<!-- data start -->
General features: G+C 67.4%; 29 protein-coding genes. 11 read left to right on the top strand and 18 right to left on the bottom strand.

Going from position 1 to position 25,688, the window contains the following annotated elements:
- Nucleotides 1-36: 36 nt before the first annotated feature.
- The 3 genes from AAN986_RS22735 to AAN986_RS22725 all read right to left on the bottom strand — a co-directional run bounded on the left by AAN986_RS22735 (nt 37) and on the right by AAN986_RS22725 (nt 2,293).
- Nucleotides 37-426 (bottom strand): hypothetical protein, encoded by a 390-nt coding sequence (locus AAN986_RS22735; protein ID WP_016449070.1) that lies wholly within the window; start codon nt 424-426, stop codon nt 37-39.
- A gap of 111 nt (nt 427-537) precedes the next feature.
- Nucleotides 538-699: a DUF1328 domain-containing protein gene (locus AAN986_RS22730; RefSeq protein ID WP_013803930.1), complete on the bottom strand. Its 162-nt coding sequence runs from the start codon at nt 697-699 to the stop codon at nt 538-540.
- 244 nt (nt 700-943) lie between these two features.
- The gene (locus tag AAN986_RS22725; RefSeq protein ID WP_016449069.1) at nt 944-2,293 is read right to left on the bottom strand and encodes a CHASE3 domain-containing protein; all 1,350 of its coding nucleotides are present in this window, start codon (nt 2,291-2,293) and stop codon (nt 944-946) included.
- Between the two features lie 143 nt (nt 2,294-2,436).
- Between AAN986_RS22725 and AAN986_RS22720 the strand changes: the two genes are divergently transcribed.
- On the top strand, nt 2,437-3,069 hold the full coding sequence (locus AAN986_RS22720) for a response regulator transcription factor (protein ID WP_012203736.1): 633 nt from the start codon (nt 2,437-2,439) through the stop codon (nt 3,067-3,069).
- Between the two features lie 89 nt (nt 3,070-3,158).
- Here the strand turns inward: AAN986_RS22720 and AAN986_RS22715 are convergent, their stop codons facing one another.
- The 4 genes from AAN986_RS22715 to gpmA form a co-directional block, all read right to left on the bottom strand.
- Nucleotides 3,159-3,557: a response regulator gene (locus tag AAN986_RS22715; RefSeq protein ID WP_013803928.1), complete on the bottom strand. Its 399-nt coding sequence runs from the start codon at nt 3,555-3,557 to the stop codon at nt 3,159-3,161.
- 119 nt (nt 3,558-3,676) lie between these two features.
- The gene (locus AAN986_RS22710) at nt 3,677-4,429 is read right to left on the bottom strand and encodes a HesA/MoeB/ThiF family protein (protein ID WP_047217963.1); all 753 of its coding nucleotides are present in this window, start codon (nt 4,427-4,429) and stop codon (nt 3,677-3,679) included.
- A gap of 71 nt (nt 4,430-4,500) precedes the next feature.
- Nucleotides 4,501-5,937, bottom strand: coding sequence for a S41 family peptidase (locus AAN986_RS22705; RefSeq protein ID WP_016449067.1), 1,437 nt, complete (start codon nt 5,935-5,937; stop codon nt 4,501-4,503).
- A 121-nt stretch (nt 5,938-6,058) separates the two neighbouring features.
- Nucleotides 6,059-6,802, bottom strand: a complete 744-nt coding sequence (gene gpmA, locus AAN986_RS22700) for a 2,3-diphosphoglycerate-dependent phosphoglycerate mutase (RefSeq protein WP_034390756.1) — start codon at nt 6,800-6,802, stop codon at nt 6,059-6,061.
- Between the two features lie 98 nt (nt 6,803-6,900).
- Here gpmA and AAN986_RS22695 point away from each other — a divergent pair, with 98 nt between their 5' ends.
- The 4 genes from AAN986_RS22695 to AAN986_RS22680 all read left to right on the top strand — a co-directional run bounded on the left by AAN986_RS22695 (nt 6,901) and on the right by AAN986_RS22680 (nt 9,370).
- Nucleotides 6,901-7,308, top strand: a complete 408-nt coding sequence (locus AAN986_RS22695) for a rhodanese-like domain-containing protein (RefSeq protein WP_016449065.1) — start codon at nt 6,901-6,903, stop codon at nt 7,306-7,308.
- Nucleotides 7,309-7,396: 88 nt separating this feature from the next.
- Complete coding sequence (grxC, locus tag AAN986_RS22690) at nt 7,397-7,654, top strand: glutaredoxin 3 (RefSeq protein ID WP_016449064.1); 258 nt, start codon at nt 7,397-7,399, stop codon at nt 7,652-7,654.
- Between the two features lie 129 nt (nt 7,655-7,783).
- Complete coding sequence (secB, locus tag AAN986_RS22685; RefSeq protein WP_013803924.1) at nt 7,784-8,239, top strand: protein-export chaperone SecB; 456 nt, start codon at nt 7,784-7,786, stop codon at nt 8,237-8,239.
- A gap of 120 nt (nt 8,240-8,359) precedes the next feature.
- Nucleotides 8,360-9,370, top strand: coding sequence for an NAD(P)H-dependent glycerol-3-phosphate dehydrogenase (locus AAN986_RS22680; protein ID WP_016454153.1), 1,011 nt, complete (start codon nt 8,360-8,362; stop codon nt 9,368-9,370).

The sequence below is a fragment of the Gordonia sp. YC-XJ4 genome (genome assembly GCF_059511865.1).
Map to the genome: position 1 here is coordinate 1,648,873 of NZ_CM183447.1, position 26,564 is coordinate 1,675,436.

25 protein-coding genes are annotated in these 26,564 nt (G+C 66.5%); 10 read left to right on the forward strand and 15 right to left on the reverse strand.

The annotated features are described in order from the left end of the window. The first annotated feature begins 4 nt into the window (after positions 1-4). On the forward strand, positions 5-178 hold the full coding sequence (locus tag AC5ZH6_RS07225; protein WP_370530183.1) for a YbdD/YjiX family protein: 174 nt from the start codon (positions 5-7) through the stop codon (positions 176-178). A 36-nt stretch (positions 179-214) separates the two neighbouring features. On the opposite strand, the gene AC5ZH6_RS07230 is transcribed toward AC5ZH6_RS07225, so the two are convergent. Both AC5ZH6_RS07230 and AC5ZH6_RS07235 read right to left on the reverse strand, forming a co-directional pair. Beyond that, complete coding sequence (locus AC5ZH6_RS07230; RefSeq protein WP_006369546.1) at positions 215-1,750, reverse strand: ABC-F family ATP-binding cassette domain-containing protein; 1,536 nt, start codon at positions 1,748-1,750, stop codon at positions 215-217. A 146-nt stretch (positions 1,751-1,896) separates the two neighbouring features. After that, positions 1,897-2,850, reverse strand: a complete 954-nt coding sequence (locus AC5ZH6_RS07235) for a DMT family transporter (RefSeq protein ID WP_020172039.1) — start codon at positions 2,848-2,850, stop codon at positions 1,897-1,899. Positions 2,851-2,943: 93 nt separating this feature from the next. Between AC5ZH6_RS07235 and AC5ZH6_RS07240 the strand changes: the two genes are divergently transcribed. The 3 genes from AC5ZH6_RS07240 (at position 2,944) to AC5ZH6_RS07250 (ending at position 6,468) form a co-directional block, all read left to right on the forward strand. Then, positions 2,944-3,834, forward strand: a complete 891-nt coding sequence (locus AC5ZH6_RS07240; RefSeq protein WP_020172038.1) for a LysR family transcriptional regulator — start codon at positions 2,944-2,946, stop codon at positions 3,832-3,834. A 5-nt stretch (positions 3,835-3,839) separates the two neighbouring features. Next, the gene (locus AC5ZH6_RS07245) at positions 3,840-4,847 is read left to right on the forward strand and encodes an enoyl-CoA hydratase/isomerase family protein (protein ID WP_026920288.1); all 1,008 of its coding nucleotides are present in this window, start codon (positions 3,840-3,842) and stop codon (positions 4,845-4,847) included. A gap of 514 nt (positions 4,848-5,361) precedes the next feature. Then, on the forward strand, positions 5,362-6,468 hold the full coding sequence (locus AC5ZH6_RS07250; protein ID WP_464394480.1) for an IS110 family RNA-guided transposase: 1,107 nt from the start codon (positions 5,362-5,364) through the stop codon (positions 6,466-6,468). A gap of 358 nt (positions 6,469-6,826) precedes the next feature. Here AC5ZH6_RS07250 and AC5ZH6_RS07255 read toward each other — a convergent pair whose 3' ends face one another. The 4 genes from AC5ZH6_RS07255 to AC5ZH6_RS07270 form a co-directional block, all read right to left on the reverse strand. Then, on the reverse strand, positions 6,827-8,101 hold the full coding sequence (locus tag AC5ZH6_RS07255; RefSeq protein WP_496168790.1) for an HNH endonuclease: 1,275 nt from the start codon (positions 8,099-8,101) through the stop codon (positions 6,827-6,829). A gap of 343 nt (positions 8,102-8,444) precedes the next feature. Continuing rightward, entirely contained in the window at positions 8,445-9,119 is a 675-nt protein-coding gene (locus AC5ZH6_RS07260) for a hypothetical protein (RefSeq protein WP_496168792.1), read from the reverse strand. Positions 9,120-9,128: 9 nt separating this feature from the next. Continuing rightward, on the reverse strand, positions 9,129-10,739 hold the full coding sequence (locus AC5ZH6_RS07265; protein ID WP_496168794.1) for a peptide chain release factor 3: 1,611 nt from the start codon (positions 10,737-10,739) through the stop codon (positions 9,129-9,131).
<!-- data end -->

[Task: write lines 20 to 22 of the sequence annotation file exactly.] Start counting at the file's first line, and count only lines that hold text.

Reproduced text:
- Nucleotides 4,501-5,937, bottom strand: coding sequence for a S41 family peptidase (locus AAN986_RS22705; RefSeq protein ID WP_016449067.1), 1,437 nt, complete (start codon nt 5,935-5,937; stop codon nt 4,501-4,503).
- A 121-nt stretch (nt 5,938-6,058) separates the two neighbouring features.
- Nucleotides 6,059-6,802, bottom strand: a complete 744-nt coding sequence (gene gpmA, locus AAN986_RS22700) for a 2,3-diphosphoglycerate-dependent phosphoglycerate mutase (RefSeq protein WP_034390756.1) — start codon at nt 6,800-6,802, stop codon at nt 6,059-6,061.